Reading. For the past several years I have set a reading goal for myself on Goodreads. Thinking it would be a busy year for me (it was), I set a modest goal for 2019 of 60 books—just 5 books a month. But I’ve smashed through that goal and somehow have managed to read 80 books this year. Not a record for me, but not too shabby, either. Also, I managed to do blog posts every month about the books I’d read. Rather than recreate that list, I invite you to check the posts out, one for each month: 2019 Reading. I read some really excellent books and only a few that I didn’t like. I’m not going to make a list of my favorites, but there is no question that the best book I read in 2019 was The Great Believers by Rebecca Makkai. One of the best books of the decade.

Books read in 2019

Looking Forward. I intend to do a separate post about writing goals, but here I’ll just say that I’d really like to finish a draft of my current work-in-progress, a novel, in 2020. But there are plenty of distractions that may prevent me from achieving that goal.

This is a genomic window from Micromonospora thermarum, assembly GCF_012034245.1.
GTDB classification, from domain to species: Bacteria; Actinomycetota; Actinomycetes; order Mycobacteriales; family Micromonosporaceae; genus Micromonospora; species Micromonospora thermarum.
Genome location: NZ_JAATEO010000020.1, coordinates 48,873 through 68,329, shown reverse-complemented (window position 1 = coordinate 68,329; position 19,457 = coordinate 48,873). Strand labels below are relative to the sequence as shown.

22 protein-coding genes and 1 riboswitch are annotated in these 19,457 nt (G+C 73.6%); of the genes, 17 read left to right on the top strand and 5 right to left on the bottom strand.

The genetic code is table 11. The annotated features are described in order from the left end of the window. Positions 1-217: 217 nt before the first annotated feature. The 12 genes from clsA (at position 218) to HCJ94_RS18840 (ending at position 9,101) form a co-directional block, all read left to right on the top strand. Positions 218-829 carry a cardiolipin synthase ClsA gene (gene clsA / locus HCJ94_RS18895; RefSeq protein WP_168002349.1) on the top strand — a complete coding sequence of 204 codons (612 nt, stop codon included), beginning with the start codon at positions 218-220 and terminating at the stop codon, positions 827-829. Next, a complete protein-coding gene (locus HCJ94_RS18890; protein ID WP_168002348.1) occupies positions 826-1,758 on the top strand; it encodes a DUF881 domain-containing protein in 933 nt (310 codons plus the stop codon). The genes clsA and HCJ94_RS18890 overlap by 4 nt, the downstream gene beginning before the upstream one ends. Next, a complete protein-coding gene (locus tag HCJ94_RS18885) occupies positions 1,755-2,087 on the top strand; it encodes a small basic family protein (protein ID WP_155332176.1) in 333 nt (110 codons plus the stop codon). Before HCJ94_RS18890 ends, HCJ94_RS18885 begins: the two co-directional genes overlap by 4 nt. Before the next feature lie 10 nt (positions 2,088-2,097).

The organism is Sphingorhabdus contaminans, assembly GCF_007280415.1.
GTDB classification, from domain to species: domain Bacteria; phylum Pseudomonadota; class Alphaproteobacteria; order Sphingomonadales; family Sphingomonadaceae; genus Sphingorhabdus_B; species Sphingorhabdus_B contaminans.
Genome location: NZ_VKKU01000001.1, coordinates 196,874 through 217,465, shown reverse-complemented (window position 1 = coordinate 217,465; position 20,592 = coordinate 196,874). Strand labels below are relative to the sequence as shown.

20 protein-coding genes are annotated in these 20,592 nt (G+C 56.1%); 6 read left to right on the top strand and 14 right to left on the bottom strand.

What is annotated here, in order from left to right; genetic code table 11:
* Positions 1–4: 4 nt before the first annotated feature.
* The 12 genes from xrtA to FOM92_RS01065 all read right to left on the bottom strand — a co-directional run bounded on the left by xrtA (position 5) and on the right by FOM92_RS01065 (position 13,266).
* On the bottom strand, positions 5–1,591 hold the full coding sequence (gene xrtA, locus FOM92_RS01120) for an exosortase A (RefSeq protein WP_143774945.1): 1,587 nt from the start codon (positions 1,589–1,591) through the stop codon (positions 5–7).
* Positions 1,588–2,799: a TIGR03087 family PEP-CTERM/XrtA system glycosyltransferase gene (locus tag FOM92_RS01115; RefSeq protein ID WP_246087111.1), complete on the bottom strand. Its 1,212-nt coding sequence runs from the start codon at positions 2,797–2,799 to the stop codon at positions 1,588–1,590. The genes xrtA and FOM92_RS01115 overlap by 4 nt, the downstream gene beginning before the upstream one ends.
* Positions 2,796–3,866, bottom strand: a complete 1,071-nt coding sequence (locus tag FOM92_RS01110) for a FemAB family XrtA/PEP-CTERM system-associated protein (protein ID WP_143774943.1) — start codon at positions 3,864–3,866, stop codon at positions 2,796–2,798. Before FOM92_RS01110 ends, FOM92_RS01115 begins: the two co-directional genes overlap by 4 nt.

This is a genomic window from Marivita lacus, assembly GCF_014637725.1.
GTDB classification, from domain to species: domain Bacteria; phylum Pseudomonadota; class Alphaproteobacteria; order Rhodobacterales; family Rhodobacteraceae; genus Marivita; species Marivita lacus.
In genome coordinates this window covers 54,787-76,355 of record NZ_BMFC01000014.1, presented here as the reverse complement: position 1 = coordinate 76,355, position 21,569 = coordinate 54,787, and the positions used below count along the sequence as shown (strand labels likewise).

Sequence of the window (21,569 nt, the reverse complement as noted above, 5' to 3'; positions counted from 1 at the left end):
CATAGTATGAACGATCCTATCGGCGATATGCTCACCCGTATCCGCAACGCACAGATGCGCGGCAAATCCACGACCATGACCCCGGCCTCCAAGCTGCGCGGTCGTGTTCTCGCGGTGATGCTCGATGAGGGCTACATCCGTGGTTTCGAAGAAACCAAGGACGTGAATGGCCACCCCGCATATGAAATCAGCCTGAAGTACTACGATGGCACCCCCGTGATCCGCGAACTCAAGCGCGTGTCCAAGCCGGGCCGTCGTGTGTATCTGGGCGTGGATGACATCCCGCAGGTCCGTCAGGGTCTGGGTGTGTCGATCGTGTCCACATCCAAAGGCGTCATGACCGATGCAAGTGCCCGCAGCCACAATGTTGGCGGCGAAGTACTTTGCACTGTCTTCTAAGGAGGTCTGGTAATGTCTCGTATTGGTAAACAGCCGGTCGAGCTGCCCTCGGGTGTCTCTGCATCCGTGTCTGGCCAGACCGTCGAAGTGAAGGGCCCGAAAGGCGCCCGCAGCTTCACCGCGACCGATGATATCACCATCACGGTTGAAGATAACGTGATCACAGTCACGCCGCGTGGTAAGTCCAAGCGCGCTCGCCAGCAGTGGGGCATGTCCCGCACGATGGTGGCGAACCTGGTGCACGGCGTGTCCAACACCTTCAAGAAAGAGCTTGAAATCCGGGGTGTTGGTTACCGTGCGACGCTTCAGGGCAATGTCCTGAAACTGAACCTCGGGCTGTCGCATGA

1. New Book. My new story collection, House of the Ancients and Other Stories will be published in May 2020 by Press 53. We’re beginning to think about events associated with the launch, and I hope to do several appearances throughout the year to support the book.
  2. Old Book. The Shaman of Turtle Valley, published in May of 2019, is still alive and kicking, and I’m lining up readings and book signings for the first half of the year, including an appearance in March at the Virginia Festival of the Book.